Wednesday, July 8, 2015

"Cutting Edge Medicine"

Although, over the centuries, medical science has made monumental advances, at any point in history, we are inevitably stuck with what we’ve got. 

THE TIME:  Somewhere in the 19th Century

THE PLACE:  A doctor’s office.


DOCTOR:  Mr. Pomerantz.  How are you doing today?

AN ERSTWHILE (although identifiably similar) MR. POMERANTZ:  Can we talk about the reading material in your Waiting Room?  You’ve got manuscripts out there that are written on vellum!  And by the way, I had no idea you treated lepers.  And don’t tell me he’s not a leper.  I saw him fiddling with his nostril and his finger fell off.  And another thing.  Do you know what does not inspire a patient’s confidence in their doctor?  When there’s a “Bring out your dead” wagon parked in front of the building.

Are you experiencing some anxiety, Mr. Pomerantz?

Why do you ask?

Your jokes manifest a haphazard historicism. 

I hate going to the doctor.

Oh?  And why is that?

You guys hurt people.

Not like we used to.

That will be very comforting when I am screaming my head off.  Do you know the difference between medical treatment and torture?


Torturers don’t send you a bill.

That’s a good one.

True funny is always the funniest.

I understand your apprehensiveness, Mr. Pomerantz.  But be comforted by the knowledge that our methods, based on rigorous scientific experimentation, are almost certain to be successful.

You know who said that?


Every doctor in the history of the world.  The doctor says, “Almost certain to be successful” and the patient goes, “Great!”  And what do they give them?  A bottle of donkey urine.  An injection of bumblebees.  A “porcupine” enema.

None of those are actual treatments.

I am being metaphorical here!  I’m not saying medical science hasn’t made strides.  Anesthetic is good.  And that thing where you have to wash your hands… by the way, do you that?

You want to know if I’m keeping up?

I want the best medical treatment I can get.  Do you always wash your hands?

I wouldn’t say “always.”  But I’m getting there. 

I hear it’s important.  Although some day, they may discover it was a big waste of time.  Like they using crocodile dung as a contraceptive.  That one’s real.  I looked it up.

You can thank medical science for proving it unhelpful.

The same medical science that was calling it “The Answer.”

This is all very interesting, Mr. Pomerantz, and believe me, I would love to debate the limitations of science with you.  But I am afraid I have patients waiting.  So if I may ask – and if I don’t, this blog post will go on forever – what brings you to my office today?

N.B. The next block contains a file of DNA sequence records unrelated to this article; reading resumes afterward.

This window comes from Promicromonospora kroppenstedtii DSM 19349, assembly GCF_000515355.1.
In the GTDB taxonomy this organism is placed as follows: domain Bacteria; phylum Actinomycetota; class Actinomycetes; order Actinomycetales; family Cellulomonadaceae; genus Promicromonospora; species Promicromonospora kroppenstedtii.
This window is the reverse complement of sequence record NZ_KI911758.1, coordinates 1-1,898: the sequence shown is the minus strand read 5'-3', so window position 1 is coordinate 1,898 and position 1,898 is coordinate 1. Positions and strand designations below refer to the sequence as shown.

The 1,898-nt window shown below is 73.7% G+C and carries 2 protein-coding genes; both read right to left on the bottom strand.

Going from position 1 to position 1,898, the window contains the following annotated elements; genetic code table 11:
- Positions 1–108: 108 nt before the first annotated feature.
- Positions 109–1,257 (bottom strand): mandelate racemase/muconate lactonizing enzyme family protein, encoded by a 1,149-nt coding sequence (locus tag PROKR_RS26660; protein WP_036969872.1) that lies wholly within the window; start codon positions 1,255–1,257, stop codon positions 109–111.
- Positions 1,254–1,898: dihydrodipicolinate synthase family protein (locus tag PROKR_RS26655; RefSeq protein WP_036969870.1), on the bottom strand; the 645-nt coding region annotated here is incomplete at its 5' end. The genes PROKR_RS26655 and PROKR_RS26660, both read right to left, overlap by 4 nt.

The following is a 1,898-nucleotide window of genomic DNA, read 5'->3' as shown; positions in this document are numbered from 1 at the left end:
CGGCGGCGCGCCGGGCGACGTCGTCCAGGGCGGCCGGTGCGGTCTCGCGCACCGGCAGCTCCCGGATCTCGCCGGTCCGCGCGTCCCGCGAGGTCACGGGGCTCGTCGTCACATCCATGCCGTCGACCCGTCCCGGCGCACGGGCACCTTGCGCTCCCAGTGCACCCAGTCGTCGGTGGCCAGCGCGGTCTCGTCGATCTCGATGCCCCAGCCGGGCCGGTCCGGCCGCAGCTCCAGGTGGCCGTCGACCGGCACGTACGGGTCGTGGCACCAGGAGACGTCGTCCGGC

Okay.  So, you know I’m not a doctor, but I have read up on this and I have asked around.  And what I think is going on here, based on my observed symptoms, is that my humors are seriously out of balance and we need to eradicate the poisonous toxins.  The problem is… and why I may appear kind of jumpy… is that I am not a big enthusiast of the prescribed medical treatment that you offer as a cure.


I don’t even like hearing the word.  I was wondering if, perhaps, you might have an alternative, perhaps more up-to-date, form of treatment.  O000000000ne that does not involve slithery creatures sucking the blood out of my body.

I understand your reservations about that treatment.  I must admit it is not one of my favorites.  And that includes inserting my finger in places that, outside of this office, would be cause for certain arrest and incarceration.  I also freely admit that, over the years, medical science has indeed gone in some unfortunate directions.

“Dead mouse paste to cure warts…”  “Earthworms for rapier wounds…”  “Implanting goat testicles as the preferred treatment for….”
No one is more aware of that sorry litany than the doctor.  But the fact is, the application of leeches to rectify humorous imbalances goes back twenty-five hundred years.  Unlike some regrettable wrong turns, this treatment has withstood the test of time.  Like the Newtonian “Theory of Gravity”, it is scientifically validated, and proven to work.

You are equating leeches with the “Theory of Gravity”?

Centuries from today, they will continue to believe in both.

I don’t know.  For thousands of years in China, they’ve been sticking pins in people to help them feel better.

Now that’s silly.

Says the man who is about to cover my body with leeches.

My Pomerantz, it comes down to this.  You have a humorous imbalance and you would like to have it corrected.  And there is one scientifically-proven method of doing that.

What you are saying is that it’s leeches, or nothing.


But I don’t want leeches!

That’s all I’ve got.  Now if you will remove your shirt and lie down on the table, I shall proceed to the ice bucket and retrieve “The Boys.”

Okay.  But if the treatment is proven wrong, I am going to be really angry about this. 

Do you have the kind that don’t stick that much?
FOOTNOTE:  I recently read that there is a group of cutting edge physicists who believe that their new theories should no longer need to submit to the mandated scrutiny of “The Scientific Method” so long as those theories are sufficiently “elegant and explanatory.”

I’m telling you.  These guys need to be watched like a hawk.

1 comment:

benson said...

Heard your podcast interview today. Very enjoyable. Thanks.